• Kirk Jenkins

Previewing the New York Black Yankees vs. the Pittsburgh Crawfords


So in the wake of the Cubans’ latest upset, it’s onward and upward to the second and last semifinal – previewing the New York Black Yankees, who defeated the Newark Eagles to advance, versus the regular season champions, the legendary Pittsburgh Crawfords.

The New York Black Yankees were led by manager Bob Clarke. They played their home games at the Municipal Stadium in Freeport, New York.


The Black Yankees’ regular catcher was Clarence Palm, who hit .351 for the year. First baseman was George Giles, who hit .274. The Black Yankees’ second baseman was Walter Cannady, who hit .310 for the year. Shortstop Jake Stephens hit .212. The Black Yankees’ third baseman, veteran George Scales, hit .358. The left fielder Fats Jenkins (no comments about the last name), hit .323 for the year. Center fielder Marvin Barker only hit .207. Right fielder Jim Williams led the team in hitting at .382.


The Black Yankees basically had a four-man rotation in 1936. Roosevelt Davis was 2-4 with an ERA of 4.19. Bill Holland was 6-5 with an era of 3.18. Henry McHenry was 5-2 on the year with an ERA of 3.33. Finally, Barney Brown was 2-4, with an ERA of 3.35. The Black Yankees’ three remaining pitchers were Connie Rector, Paul Carter and Terrible Terry McDuffie.

And then there’s the Pittsburgh Crawfords. The club was managed by Hall of Famer (get used to hearing those three words in the next several lines) Oscar Charleston, playing their games at Greenlee Field in Pittsburgh.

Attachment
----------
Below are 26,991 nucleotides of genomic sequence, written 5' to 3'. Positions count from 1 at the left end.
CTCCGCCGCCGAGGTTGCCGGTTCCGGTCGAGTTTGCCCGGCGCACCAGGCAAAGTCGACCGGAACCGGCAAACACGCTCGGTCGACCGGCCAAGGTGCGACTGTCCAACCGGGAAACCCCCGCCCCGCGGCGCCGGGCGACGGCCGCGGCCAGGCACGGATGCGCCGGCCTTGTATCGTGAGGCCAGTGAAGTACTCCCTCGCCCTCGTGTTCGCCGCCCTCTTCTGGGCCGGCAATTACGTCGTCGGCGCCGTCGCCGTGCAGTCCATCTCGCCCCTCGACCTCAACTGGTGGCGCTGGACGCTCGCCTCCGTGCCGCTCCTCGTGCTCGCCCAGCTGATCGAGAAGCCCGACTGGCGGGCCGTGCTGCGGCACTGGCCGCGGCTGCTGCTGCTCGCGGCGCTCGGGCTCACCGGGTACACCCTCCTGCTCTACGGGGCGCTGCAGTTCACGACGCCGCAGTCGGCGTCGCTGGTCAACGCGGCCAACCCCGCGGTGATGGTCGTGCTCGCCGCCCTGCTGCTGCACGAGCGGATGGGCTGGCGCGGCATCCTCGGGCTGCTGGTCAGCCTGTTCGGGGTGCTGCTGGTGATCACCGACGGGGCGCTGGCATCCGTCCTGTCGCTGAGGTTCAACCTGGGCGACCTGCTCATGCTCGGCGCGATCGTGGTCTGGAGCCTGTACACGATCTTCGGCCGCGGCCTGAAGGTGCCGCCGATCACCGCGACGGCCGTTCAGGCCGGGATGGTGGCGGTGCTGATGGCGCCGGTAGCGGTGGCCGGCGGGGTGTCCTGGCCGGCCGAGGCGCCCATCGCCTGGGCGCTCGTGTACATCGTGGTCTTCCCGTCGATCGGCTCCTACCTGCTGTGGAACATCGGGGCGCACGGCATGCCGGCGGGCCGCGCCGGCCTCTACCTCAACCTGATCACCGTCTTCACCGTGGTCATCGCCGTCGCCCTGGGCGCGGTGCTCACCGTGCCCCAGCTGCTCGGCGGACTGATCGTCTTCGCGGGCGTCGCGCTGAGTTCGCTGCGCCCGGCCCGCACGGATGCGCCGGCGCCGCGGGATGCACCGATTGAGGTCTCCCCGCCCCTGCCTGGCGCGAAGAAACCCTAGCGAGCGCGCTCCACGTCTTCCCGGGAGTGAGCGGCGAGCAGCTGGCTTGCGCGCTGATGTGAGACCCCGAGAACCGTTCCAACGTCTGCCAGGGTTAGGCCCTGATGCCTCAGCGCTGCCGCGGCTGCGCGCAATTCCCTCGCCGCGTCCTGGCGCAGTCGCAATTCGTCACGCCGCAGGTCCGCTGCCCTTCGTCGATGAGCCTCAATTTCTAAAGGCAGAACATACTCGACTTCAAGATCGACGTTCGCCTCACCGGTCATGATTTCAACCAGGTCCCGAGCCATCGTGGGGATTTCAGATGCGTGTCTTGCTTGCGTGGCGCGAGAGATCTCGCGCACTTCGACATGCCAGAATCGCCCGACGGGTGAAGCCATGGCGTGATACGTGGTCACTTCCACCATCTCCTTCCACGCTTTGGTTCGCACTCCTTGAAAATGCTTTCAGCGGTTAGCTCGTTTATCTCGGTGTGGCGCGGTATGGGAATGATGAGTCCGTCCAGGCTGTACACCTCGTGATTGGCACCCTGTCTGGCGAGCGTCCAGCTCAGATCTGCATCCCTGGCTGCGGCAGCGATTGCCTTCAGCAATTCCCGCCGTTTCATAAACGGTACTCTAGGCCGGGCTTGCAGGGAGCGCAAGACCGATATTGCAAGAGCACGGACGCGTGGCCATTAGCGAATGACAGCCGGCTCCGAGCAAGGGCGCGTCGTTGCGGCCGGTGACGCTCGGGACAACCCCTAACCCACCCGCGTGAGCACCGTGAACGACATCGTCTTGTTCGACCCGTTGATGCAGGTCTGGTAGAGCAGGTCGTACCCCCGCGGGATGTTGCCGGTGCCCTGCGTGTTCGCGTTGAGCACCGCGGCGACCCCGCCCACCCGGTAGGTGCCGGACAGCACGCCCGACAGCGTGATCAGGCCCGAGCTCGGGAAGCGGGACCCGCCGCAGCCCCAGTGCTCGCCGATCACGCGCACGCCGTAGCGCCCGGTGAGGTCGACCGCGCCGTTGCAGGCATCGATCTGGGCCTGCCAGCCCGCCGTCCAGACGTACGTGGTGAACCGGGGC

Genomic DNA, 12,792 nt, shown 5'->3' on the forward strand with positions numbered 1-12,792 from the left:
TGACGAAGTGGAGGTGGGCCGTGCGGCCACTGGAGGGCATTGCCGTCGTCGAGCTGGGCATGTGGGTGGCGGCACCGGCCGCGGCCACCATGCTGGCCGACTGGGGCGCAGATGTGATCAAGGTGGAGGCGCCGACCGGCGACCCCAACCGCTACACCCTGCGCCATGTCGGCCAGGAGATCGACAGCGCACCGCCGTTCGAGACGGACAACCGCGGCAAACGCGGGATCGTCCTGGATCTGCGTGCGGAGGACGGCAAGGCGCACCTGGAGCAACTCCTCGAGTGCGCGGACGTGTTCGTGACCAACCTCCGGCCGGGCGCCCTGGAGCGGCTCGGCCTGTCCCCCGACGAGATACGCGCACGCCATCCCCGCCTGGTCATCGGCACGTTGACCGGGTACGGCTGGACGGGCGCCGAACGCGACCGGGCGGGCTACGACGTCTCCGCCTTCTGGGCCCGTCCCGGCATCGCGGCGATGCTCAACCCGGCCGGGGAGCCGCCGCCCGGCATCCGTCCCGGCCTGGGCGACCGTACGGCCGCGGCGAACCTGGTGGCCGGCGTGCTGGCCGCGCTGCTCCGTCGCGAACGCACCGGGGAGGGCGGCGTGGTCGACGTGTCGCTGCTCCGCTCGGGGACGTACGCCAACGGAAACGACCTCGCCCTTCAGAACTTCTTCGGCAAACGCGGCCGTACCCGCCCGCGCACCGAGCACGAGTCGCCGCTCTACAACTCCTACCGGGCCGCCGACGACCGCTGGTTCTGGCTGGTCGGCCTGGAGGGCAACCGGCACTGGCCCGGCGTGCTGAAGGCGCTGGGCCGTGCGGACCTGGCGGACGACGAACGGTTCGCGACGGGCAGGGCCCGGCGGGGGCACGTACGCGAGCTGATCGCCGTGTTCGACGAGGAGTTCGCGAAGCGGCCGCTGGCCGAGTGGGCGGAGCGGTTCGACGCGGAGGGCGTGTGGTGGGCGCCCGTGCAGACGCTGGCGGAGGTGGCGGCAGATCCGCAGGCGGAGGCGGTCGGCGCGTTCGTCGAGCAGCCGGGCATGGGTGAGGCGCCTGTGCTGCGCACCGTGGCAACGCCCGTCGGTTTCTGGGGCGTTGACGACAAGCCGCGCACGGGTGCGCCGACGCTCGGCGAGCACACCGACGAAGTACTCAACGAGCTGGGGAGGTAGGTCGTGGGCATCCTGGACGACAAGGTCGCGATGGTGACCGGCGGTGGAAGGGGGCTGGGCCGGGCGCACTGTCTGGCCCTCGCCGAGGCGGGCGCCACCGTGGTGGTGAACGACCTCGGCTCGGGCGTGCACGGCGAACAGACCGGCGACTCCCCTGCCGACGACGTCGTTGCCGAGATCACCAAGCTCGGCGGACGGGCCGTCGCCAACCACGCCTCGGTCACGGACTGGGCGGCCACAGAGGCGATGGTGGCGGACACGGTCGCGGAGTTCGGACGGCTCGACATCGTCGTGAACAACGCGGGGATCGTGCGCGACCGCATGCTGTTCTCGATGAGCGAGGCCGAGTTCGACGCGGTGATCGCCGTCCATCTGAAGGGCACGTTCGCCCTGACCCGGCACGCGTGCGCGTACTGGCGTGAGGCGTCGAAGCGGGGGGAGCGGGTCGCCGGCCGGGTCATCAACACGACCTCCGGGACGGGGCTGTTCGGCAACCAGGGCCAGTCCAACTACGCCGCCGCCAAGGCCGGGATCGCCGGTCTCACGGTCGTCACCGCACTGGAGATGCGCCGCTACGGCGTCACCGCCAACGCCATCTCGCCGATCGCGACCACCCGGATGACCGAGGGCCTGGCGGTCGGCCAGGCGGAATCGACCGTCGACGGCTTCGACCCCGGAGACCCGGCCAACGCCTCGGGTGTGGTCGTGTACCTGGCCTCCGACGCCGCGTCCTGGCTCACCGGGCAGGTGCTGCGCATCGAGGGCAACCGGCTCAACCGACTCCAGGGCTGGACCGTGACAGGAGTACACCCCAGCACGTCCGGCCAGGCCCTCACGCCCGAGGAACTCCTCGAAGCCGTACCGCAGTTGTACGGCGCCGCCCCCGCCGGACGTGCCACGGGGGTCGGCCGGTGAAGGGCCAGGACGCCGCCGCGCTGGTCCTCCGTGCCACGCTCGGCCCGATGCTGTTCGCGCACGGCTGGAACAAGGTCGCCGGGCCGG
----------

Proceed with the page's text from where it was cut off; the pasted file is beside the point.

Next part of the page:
The catcher was Hall of Famer Josh Gibson, still near the beginning of his career, only 24 years old. He hit 18 home runs just during the games for which data has been discovered, hitting .389. First baseman Johnny Washington hit .344. Second baseman Dickie Seay hit .229. The Crawfords’ regular third baseman was Hall of Famer Judy Johnson, who hit .229. Shortstop Chester Williams hit .288. The Crawfords’ left fielder Sam Bankhead hit .333 for the year. The Crawfords’ center fielder was Hall of Famer Cool Papa Bell, who hit .291. Right fielder Jimmie Crutchfield hit .307. Among the Crawfords’ most frequent substitutes were catcher Bill Perkins, who hit .274, and manager (and first baseman) Oscar Charleston, who hit .344 on the year.


The Crawfords’ pitching staff was led by Hall of Famer Satchel Paige, who went 8-2 on the year with an ERA of 3.64, averaging just a bit more than one strikeout a year for the season. Leroy Matlock was 10-3 with an ERA of 3.55. The other two pitchers had weaker seasons – Theolic Smith was 3-5 with a 6.81 ERA, and Bill Harvey went 3-4 and 5.80.


So on Friday, we’ll be in Pittsburgh for Game 1!


Image courtesy of Pixabay by 272447 (no changes).

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